Posted on: July 30, 2007 Posted by: James McQuiston Comments: 0

Dear Peppers and Pollywogs : What Parents Want to Know About Planning Their Kids’ Parties / 2007 Self / 132M / /

As individuals could guess, this book is a guide for parents. This book is set up to allow individuals to quickly come up with an answer to their party quandaries, whether it be the parent wondering what is age-appropriate or how much individuals should spend on birthday presents. The writing style is simplistic and has a number of ideas put forth in a list form, so that individuals can rapidly evaluate how each idea fits in their own unique situation. The second half of “Dear Peppers and Pollywogs” shifts the style to a more of question and answer section.

While this segment eschews generality for specificity, the tips used can easily be modified to fit into practically any parent or guardian’s party plans. The advice placed in “Dear Peppers and Pollywogs” does not read as if it was re-branded from 1950’s columns on the subject; where this may be the case in other child advise books, the information put forth by Kothari represents the reality of the current period. This means that there is a considerable section about the lack of opening presents by the child at the party itself and what to do about that; myself, as still a young individual, was not aware that individuals actually held off on opening presents in the slightest. I still open packages I get for the magazine seconds after I get them; I can’t fathom what kid would wait to open their gifts, but Kothari makes sure to cover that possibility in this book. The book would be the most benefit to new parents, as it contains tips for birthday parties until the child reaches the teenage years. While there is a little discussion about the 13-18 age bracket, much of what is discussed here focuses on the preteen set.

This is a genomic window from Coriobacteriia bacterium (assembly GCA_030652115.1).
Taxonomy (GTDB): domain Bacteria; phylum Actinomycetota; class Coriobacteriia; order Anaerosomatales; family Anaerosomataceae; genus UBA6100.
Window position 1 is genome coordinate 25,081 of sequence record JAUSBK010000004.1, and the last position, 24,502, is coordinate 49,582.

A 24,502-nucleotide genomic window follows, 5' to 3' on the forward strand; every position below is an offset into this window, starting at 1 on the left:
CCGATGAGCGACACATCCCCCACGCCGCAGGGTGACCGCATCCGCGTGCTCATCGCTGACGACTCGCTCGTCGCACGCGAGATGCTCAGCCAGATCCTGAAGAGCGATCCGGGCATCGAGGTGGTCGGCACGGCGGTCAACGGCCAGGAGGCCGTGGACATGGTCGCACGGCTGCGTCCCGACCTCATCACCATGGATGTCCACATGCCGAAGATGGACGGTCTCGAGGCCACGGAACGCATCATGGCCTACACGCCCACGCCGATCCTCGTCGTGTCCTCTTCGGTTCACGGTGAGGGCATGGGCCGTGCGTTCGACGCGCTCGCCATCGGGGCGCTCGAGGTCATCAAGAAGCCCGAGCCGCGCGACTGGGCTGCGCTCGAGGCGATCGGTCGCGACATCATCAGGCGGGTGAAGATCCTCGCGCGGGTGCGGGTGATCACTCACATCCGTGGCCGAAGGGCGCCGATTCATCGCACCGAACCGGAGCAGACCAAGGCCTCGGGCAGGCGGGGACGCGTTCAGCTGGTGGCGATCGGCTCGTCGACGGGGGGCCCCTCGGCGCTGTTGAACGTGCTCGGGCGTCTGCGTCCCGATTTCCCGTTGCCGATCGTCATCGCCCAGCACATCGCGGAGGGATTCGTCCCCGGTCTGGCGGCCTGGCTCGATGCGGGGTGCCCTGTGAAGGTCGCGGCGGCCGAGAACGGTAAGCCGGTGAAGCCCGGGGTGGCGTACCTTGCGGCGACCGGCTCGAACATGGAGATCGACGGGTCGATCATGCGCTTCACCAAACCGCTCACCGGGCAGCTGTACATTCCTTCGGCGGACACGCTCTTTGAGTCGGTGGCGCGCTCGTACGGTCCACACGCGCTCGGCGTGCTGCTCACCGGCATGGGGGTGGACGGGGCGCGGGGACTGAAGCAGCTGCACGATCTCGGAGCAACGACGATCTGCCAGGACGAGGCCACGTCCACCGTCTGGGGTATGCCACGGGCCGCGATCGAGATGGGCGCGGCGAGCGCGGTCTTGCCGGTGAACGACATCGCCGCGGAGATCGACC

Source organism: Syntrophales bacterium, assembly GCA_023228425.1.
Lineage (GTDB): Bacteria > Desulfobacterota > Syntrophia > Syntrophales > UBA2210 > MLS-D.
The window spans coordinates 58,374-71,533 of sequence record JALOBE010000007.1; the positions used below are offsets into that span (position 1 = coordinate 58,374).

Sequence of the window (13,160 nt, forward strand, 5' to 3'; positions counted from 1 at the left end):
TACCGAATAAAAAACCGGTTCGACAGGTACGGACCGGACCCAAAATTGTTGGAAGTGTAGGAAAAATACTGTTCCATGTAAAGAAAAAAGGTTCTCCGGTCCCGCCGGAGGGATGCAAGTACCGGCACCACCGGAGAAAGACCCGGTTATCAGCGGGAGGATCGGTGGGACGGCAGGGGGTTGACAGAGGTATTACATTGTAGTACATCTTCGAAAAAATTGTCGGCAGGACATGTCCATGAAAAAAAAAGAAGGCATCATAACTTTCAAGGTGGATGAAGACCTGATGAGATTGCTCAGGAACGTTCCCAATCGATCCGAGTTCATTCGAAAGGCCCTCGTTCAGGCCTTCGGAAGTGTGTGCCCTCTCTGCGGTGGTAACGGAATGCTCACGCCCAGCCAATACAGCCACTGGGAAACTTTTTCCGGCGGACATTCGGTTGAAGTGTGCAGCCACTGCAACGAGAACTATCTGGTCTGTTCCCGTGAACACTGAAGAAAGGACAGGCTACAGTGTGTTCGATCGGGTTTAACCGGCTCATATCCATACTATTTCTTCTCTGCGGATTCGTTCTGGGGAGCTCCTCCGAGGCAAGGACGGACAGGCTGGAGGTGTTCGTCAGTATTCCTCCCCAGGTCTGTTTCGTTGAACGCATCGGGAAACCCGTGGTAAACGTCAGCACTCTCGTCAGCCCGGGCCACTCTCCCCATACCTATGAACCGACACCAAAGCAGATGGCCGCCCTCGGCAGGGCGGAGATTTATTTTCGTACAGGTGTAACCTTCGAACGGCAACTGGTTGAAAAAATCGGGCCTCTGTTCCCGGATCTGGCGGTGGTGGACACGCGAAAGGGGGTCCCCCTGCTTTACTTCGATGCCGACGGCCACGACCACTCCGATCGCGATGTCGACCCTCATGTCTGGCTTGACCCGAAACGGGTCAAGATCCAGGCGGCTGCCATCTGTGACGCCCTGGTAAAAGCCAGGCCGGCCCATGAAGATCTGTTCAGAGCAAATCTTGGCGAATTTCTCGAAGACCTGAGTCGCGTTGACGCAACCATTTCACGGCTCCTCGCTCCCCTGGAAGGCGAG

This book does not leave out much about how to hold a birthday party for a child, and could conceivably be updated further with subsequent editions. The website for Peppers and Pollywogs is visible a number of places on the book, so parents could conceivably go and see what Kothari has to say about any one of the topics that is covered in the book. The ideas in the book are wholesome and family-friendly without being dorky or otherwise out of touch; Kothari knows how to make the stigma of the “loser” parent disappear with eir smart ideas and good advice throughout the entirety of “Dear Peppers and Pollywogs”.

Rating: 7.5/10

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